Scalable Precision Tuning of Numerical SoftwareSeries: HPC Best Practices Webinars
The use of numerical software has grown rapidly over the past few years, providing the foundation for a large variety of applications including scientific software and machine learning. Given the variety of numerical errors that can occur, floating-point programs are difficult to write, test and debug. One common practice among developers is to use the highest available precision when allocating variables. While more robust, this can degrade program performance significantly. This webinar describes our research on developing tools to assist programmers in tuning the precision of their floating-point programs. These tools conduct a data-driven approach to search over the types of floating-point variables to lower their precision subject to accuracy constraints and performance goals. In the last part of the webinar, I will discuss challenges and opportunities for scalable precision tuning of large HPC applications.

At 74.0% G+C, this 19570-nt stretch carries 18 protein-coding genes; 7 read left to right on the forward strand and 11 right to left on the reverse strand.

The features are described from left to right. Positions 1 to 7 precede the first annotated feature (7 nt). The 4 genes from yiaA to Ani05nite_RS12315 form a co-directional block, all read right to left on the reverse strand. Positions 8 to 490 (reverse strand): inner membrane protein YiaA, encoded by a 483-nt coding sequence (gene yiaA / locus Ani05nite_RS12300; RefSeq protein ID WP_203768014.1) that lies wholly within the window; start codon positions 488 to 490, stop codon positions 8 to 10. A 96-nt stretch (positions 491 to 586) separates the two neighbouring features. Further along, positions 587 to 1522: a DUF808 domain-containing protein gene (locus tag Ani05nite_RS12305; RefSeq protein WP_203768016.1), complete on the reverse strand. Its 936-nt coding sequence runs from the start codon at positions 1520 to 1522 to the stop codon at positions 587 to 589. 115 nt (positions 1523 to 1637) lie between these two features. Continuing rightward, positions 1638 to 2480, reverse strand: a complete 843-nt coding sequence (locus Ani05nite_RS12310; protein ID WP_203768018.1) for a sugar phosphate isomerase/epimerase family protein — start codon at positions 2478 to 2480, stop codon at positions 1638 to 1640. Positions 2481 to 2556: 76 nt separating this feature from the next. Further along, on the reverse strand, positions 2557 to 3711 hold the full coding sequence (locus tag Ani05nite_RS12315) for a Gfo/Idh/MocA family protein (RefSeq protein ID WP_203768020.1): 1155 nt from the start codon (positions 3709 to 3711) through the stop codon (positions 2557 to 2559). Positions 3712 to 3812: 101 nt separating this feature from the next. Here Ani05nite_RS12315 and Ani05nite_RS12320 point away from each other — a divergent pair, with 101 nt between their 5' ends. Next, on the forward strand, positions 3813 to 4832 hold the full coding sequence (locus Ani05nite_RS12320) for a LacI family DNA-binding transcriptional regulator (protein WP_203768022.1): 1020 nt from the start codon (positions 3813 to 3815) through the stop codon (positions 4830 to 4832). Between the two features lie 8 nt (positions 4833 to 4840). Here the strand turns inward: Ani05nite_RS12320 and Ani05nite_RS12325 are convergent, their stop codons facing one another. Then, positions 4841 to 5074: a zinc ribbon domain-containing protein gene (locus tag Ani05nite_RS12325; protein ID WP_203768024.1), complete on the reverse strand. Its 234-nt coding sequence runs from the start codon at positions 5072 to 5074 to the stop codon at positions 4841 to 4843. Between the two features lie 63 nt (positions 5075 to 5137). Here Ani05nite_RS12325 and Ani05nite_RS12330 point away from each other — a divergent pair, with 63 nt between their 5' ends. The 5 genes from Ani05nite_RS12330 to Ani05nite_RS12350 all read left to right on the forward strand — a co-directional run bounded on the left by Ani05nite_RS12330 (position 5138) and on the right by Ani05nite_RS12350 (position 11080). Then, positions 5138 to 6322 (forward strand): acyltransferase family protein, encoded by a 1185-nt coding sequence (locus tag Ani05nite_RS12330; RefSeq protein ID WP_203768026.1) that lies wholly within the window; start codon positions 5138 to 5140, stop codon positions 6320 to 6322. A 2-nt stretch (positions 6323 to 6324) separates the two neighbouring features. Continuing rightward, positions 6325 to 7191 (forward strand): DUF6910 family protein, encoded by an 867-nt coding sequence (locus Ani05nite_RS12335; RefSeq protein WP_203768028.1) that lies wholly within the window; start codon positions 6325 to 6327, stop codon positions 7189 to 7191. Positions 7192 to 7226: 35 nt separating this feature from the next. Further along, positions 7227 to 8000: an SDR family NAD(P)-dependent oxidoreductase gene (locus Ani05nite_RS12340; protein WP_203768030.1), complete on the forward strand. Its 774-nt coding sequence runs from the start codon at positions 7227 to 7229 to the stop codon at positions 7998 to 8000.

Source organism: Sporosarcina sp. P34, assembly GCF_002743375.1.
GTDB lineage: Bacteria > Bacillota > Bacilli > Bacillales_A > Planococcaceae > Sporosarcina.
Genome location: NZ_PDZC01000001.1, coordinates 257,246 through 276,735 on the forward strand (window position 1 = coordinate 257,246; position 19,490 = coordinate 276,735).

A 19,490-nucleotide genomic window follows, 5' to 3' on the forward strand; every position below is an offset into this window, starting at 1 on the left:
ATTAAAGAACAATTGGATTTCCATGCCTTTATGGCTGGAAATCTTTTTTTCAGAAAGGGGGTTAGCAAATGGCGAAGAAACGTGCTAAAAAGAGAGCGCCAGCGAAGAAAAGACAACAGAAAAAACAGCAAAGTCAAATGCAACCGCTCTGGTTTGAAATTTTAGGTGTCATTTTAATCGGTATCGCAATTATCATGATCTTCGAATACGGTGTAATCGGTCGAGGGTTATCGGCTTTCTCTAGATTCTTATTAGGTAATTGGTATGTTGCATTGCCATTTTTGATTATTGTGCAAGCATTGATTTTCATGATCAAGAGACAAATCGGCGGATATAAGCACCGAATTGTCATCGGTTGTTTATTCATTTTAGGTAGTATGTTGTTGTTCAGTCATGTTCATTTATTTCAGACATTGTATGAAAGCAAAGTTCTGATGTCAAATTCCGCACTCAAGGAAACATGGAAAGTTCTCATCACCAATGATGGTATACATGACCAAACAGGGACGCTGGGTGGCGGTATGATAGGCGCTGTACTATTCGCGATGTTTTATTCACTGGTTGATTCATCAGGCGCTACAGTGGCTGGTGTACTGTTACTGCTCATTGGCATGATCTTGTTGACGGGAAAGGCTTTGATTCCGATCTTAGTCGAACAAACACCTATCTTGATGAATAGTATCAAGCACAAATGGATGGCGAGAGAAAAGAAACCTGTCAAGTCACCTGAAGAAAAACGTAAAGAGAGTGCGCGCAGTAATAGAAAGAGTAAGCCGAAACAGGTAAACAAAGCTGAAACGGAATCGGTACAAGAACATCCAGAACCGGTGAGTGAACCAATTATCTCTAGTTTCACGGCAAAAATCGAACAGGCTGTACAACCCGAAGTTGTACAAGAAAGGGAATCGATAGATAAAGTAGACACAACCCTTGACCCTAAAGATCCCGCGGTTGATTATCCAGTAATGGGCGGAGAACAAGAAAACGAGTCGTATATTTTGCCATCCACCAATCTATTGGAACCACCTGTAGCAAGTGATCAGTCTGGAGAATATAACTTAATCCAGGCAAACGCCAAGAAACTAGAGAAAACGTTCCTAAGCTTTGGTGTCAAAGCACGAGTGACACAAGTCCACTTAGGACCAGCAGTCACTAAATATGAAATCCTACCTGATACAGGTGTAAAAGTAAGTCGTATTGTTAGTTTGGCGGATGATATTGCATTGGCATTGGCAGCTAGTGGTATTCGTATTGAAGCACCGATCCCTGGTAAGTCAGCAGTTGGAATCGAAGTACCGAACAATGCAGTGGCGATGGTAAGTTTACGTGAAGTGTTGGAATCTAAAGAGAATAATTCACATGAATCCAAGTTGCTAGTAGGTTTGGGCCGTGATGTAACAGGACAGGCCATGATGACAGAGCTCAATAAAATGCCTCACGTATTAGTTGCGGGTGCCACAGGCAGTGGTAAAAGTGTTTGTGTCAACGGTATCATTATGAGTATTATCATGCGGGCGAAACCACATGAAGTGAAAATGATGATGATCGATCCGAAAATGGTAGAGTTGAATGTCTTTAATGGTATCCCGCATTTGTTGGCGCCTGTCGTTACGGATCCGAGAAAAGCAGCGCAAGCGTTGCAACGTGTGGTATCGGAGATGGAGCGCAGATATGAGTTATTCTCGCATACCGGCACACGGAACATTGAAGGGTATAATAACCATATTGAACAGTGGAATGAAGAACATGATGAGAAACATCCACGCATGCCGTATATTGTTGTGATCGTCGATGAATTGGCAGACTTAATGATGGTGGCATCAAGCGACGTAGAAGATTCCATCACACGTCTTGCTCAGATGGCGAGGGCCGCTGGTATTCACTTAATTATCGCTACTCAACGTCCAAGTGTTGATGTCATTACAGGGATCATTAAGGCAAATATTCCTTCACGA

- Cindy Rubio-Gonzalez (University of California, Davis)
Cindy Rubio-Gonzalez is an Associate Professor of Computer Science at the University of California, Davis. Prior to joining UC Davis, she was a Postdoctoral Researcher in the EECS Department at the University of California, Berkeley. She received her Ph.D. in Computer Science from the University of Wisconsin–Madison in 2012. Dr. Rubio’s work spans the areas of Programming Languages and Software Engineering, with a focus on program analysis for automated bug finding and program optimization. She is particularly interested in the reliability and performance of systems software and scientific computing applications. Dr. Rubio is a Better Scientific Software Fellow 2020, and a recipient of a DOE Early Career Award 2019, an NSF CAREER award 2018, a Hellman Fellowship 2017, and a UC Davis CAMPOS Faculty Award 2014. Dr. Rubio earned her M.S. in Computer Science from the University of Wisconsin–Milwaukee and her B.S. in Computer Engineering from Saltillo Institute of Technology (Mexico). She also holds a B.M. in Piano Performance from the Autonomous University of Coahuila (Mexico).